Of all the important contributions by African Americans to the Union Navy's North and South Atlantic Blockading Squadrons and Potomac Flotilla, none proved as valuable as that made by skilled black coastal pilots. Suddenly called on to enforce a blockade of almost 3,500 miles of southern coastline, much of it deprived of functioning lighthouses and stripped of navigational markers, the Navy Department quickly realized a need for experienced, loyal pilots. At the beginning of the Civil War, senior Union Navy commanders looked first to officers of the U.S. Coast Survey for assistance in piloting vessels in and out of harbors, surveying coastal waters, and other navigational missions. When the Blockade Strategy Board met in the summer of 1861, it recommended that a Coast Survey vessel be assigned to each of the principal blockading squadrons to complete surveys of portions of the coast not already done.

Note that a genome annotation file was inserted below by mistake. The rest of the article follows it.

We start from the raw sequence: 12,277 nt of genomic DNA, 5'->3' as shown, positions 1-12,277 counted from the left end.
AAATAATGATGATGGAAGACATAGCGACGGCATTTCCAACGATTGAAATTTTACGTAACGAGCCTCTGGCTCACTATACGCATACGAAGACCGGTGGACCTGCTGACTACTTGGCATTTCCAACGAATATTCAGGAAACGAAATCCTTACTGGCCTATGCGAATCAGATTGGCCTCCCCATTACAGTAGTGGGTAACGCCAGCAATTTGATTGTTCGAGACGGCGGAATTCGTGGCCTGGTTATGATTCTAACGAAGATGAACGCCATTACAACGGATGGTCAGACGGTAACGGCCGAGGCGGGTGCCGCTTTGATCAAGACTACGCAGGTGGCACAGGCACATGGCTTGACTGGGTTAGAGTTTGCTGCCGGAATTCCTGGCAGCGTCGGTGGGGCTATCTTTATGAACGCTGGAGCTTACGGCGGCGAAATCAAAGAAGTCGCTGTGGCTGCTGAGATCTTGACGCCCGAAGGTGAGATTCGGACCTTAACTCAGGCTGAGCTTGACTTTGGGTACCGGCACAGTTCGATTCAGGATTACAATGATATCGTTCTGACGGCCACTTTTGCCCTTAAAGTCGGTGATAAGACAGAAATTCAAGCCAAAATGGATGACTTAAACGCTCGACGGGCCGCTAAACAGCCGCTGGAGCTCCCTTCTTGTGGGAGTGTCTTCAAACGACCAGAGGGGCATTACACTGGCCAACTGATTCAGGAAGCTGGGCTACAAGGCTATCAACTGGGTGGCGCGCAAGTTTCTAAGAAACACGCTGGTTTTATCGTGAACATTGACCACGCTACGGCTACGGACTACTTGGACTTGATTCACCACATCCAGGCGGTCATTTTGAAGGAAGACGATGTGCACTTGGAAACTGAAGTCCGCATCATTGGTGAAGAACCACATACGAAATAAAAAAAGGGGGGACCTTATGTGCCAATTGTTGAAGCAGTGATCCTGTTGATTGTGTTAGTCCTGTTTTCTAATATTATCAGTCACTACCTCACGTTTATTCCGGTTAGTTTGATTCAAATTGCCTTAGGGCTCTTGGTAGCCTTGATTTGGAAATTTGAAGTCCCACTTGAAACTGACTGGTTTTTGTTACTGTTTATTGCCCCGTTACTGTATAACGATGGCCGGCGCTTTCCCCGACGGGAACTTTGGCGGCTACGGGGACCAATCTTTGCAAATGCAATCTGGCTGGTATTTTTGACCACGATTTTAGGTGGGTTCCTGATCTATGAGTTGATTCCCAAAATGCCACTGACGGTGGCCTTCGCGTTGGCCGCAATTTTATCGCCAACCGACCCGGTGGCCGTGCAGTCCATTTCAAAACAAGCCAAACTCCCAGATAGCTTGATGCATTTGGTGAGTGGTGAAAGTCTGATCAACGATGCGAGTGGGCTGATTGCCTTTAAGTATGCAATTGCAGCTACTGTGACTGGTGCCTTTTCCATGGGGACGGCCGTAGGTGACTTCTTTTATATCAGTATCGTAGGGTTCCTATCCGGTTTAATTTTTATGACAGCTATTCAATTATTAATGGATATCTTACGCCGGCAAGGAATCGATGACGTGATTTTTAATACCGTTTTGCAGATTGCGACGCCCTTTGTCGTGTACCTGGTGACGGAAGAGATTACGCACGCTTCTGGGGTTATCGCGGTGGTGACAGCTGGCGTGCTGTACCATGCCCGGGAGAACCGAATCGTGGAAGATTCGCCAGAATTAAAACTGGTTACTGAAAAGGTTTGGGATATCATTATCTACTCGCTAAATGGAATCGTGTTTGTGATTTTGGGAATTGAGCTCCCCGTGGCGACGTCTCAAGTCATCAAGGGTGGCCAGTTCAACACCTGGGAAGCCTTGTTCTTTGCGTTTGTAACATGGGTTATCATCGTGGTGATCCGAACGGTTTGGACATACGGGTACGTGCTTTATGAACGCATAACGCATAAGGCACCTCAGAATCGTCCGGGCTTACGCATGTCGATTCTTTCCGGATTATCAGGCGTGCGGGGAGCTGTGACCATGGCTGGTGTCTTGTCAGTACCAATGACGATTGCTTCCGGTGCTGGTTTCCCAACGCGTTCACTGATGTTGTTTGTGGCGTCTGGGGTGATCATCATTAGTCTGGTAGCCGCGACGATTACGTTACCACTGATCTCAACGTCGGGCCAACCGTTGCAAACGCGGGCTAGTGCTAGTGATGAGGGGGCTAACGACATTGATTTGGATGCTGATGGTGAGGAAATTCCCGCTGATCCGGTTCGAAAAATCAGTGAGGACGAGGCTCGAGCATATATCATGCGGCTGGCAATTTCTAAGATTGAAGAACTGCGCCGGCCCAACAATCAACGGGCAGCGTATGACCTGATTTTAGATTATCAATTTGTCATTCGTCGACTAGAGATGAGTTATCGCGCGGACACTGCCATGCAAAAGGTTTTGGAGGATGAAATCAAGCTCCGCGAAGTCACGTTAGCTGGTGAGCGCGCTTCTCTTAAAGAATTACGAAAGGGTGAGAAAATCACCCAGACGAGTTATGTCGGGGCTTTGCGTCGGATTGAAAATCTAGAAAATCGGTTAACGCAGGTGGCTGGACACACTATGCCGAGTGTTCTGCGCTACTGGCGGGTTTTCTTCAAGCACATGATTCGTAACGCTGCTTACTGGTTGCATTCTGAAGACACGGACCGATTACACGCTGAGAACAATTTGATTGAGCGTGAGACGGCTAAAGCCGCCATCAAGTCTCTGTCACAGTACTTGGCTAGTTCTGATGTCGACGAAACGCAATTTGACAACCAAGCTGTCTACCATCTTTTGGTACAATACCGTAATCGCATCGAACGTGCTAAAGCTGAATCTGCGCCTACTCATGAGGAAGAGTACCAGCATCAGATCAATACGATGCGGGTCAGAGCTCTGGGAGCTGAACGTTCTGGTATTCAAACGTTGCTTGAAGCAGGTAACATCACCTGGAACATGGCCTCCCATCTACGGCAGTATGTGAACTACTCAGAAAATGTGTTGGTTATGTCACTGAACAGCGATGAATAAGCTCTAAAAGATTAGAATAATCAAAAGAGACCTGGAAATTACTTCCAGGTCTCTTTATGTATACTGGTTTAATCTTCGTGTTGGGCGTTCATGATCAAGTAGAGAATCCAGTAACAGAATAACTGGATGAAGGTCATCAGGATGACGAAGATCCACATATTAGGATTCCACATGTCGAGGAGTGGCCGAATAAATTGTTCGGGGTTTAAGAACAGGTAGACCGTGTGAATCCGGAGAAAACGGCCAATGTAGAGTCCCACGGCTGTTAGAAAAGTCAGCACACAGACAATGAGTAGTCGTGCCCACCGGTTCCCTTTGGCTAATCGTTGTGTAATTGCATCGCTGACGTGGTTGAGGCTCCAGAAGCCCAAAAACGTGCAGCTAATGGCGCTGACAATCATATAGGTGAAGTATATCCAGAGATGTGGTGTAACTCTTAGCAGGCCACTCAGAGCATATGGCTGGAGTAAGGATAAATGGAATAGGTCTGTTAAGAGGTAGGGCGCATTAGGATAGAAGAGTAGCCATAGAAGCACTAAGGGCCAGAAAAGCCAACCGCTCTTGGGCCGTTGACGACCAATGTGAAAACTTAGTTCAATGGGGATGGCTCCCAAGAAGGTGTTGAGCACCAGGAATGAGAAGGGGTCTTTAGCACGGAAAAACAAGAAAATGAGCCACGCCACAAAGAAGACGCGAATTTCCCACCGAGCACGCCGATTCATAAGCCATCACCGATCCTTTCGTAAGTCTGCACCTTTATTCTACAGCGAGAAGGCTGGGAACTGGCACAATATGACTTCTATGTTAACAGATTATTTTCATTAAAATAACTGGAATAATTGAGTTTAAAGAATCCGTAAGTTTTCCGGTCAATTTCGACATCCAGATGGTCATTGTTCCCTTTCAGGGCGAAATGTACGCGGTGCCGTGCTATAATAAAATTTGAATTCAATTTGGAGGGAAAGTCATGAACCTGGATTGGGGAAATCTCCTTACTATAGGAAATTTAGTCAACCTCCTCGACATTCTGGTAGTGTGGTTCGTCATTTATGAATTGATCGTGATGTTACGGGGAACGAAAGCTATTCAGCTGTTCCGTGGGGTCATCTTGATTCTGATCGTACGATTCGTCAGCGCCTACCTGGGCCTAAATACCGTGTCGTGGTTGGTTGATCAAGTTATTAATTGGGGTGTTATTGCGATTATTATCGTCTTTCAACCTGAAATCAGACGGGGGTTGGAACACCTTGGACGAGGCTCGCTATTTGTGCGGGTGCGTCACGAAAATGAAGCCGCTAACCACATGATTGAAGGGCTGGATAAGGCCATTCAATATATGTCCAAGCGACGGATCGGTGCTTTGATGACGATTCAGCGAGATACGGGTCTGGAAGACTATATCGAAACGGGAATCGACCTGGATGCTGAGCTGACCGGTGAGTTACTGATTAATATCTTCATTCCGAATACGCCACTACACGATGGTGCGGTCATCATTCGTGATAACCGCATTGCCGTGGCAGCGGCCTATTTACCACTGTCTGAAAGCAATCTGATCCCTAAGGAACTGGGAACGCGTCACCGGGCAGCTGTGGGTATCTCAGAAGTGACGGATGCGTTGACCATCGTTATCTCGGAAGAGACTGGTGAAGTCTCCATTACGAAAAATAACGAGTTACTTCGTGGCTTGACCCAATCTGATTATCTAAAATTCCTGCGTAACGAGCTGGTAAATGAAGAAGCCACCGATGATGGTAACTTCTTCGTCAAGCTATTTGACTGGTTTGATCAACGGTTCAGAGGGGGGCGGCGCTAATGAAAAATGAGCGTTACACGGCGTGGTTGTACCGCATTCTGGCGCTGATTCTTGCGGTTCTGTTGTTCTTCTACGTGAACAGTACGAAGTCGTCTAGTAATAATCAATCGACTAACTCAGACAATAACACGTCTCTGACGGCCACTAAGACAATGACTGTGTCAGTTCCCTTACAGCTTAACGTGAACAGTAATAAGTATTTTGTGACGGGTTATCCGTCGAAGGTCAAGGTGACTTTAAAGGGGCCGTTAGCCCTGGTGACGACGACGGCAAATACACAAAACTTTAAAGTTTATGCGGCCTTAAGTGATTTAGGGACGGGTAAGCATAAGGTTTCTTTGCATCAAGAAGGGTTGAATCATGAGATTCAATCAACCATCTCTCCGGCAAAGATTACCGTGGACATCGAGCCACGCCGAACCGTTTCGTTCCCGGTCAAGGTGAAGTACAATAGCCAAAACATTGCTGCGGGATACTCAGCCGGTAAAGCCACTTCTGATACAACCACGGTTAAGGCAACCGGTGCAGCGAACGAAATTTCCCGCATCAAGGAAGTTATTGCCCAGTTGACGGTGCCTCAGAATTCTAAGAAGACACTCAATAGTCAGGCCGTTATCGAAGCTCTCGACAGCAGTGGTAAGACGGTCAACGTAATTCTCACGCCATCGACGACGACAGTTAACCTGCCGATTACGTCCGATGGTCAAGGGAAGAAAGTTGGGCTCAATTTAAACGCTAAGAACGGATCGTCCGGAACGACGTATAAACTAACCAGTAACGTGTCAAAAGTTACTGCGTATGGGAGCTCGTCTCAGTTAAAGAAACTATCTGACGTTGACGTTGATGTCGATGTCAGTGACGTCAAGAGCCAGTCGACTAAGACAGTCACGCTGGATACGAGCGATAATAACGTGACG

Kentucky Scholarship Online requires a subscription or purchase to access the full text of books within the service. Public users can however freely search the site and view the abstracts and keywords for each book and chapter.
If you think you should have access to this title, please contact your librarian.